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6 Cards in this Set

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What is a "clawback" provision applied to the general partner of a private equity fund?
A clawback obligation represents the general partner’s promise that, over the life of the fund, the managers will not receive a greater share of the fund’s distributions than they bargained for. Generally, this means that the general partner may not keep distributions representing more than a specified percentage (e.g., 20%) of the fund’s cumulative profits, if any. When triggered, the clawback will require that the general partner return to the fund’s limited partners an amount equal to what is determined to be "excess" distributions.
How is general partner of a private equity fund generally compensated?
General partners are typically compensated with a combination of a management fee (defined as a percentage of the fund's total equity capital), monitoring fees (fees paid to the general partner by portfolio companies for services), as well as transaction fees (fees paid to the general partner in their M&A advisory capacity). In addition, the general partner usually is entitled to "carried interest", effectively a performance fee, based on the profits generated by the fund. Typically, the general partner will receive an annual management fee of 1% to 2% of committed capital and carried interest of 20% of profits above some target rate of return, which is typically 8% to 10% (called "hurdle rate"). Gross private equity returns may be in excess of 20% per year, which in the case of leveraged buyout firms is primarily due to increasing levels of leverage in the portfolio companies, and otherwise due to the high level of risk associated with early stage investments. Although there is a limited market for limited partnership interests, such interests are not as freely tradeable like mutual fund interests.
What is the "carry interest" payment for a general partner of a private equity fund?
The portion of any gains realized by the fund to which the fund managers are entitled, generally without having to contribute capital to the fund. Carried interest payments are customary in the venture capital industry, in order to create a significant economic incentive for venture capital fund managers to achieve capital gains. Most splits 80 / 20 split.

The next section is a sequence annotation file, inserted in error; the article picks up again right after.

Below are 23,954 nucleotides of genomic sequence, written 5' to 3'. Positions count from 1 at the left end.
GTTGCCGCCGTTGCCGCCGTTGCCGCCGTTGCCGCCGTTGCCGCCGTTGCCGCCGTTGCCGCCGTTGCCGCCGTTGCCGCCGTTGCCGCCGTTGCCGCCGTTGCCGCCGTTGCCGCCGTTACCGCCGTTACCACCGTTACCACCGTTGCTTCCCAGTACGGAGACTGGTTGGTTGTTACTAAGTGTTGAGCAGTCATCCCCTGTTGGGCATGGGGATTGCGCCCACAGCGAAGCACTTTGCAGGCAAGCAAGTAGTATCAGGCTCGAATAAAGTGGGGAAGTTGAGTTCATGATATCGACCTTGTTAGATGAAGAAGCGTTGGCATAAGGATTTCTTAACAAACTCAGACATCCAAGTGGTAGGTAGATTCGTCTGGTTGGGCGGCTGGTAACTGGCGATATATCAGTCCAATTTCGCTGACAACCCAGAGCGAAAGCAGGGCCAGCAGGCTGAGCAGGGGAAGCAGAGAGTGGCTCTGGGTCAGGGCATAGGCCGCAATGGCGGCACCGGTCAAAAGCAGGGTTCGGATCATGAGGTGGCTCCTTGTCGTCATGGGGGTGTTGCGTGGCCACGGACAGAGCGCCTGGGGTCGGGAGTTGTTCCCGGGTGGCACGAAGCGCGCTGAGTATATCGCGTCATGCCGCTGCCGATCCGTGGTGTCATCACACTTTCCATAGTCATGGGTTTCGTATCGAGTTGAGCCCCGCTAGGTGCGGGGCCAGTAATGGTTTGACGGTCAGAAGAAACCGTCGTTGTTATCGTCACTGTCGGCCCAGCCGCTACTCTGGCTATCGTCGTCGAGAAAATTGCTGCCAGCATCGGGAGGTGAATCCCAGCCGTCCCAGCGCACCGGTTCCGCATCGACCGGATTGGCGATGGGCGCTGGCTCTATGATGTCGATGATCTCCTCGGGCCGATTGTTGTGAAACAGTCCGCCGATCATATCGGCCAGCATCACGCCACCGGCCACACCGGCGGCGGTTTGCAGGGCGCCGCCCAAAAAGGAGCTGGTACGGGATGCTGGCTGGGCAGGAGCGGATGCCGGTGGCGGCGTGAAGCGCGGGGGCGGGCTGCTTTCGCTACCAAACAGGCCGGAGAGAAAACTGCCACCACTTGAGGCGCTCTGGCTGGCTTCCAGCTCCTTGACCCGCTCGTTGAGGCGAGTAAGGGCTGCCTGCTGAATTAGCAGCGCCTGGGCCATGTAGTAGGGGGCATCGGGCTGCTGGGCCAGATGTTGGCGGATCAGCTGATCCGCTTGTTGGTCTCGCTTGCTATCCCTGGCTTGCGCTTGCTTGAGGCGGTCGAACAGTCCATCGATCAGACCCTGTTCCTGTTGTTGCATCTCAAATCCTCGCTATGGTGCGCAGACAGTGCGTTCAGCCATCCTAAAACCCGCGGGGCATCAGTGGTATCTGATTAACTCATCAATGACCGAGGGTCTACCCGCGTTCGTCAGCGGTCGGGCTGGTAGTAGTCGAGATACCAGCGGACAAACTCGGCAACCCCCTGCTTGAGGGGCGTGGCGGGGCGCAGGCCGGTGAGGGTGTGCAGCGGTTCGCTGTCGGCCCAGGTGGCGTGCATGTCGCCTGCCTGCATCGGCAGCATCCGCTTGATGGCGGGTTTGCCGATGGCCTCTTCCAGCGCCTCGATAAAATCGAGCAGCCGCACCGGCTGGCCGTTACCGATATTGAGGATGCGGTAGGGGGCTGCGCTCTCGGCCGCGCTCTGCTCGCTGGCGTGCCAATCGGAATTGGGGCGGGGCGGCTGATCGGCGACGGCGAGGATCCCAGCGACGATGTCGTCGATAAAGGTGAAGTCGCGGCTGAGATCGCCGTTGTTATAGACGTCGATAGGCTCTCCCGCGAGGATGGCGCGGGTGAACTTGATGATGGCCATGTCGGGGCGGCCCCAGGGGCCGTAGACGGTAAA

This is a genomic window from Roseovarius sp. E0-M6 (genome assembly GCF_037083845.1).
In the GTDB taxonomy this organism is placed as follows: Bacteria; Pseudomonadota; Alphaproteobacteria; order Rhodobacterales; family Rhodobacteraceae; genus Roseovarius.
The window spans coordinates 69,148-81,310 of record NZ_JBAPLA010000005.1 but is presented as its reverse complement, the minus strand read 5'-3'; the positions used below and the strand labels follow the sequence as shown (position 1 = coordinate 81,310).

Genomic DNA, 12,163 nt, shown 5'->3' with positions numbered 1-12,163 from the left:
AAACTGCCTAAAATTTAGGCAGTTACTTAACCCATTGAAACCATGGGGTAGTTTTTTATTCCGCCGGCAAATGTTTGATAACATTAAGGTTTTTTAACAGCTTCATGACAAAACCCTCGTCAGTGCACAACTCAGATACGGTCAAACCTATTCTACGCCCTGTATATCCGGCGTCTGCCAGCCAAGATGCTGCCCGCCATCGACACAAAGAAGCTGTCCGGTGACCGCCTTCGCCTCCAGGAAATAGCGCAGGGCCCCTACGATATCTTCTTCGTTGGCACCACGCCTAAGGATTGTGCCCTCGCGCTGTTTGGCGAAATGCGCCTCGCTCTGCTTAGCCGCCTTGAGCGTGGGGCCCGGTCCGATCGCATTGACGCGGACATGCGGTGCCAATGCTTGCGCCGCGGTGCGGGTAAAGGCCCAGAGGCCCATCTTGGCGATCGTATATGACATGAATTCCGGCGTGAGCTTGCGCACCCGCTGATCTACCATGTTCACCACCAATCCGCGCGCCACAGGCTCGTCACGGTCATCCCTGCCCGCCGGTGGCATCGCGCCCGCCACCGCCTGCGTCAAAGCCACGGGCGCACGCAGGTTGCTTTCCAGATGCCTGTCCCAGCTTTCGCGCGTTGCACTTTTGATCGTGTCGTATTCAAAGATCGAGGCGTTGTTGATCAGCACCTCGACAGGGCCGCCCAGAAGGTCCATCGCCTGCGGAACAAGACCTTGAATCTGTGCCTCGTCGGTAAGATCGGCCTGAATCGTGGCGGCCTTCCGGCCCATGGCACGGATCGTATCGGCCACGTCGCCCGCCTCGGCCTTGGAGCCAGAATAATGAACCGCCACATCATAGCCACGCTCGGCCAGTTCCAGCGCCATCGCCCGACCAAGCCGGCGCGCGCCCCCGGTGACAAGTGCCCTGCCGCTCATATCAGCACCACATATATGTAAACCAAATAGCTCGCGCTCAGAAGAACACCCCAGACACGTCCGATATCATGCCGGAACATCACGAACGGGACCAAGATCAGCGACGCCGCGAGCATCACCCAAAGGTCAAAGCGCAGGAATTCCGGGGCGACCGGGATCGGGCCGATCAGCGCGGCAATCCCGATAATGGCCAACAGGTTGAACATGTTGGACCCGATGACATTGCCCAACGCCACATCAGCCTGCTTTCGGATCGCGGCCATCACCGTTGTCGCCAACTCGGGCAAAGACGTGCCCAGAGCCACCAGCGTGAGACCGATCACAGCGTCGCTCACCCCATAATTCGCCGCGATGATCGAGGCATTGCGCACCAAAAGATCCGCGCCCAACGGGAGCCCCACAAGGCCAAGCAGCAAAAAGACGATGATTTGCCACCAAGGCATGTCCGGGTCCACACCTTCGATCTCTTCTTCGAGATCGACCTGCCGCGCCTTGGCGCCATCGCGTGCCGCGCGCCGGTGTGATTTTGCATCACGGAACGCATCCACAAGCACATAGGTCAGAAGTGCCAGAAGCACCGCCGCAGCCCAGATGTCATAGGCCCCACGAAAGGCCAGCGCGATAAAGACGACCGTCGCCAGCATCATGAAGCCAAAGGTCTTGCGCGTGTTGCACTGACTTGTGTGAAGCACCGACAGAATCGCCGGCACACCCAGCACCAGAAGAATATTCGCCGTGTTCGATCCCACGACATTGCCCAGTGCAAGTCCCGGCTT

In addition, the general partner usually is entitled to "carried interest", effectively a performance fee, based on the profits generated by the fund. Typically, the general partner will receive an annual management fee of 1% to 2% of committed capital and carried interest of 20% of profits above some target rate of return, which is typically 8% to 10% (called "hurdle rate").
What are private equity "side letters"?
Equity Side Letters. For those who do not subscribe and cannot follow the link, a private equity side letter is a letter written by a GP to a special LP outlining the special deal or agreement between the two. This letter usually goes to a handful of LPs that the GP wants to specially favor because the LP is a notable investor, the largest investor, or someone with deep connections that adds value to the fund other than money. Typically, a side letter is not that big of a deal because the Partnership Agreement usually already states that the GP may waive fees or carry at its discretion. That is usually understood to affect the loyal investors and friends of GPs, and that other LPs should not worry about it
What are private equity "club deals"?
o Club deals are where two or more (usually three or four) equity funds get together to make a bid for (and hopefully take over) a company. This is most common on large deals, where no single investor has the resources to buy the target on its own or may be restricted from doing so by its investment policies, and for strategic reasons where a trade investor which has the expertise to run the target teams up with financial investors which provide part of the equity finance. The infrastructure sector is currently seeing a raft of strategic club deals backed by financial investors. The teaming of private equity firms on a single deal is nothing new in the publishing industry, but “club deals,” as they’re sometimes called, are getting larger and becoming more frequent as evidenced in the recent $10 billion acquisition of VNU by a consortium of six PE firms and the partnership of Wasserstein & Co. and MidOcean Partners on the $530 million Penton Media deal.
What is a "Catch Up" provision for a general partner of a private equity fund?
o Catch Up. This is a common term of the private equity partnership agreement. Once the general partner provides its limited partners with their preferred return, if any, it then typically enters a catch-up period in which it receives the majority or all of the profits until the agreed upon profit-split, as determined by the carried interest, is reached.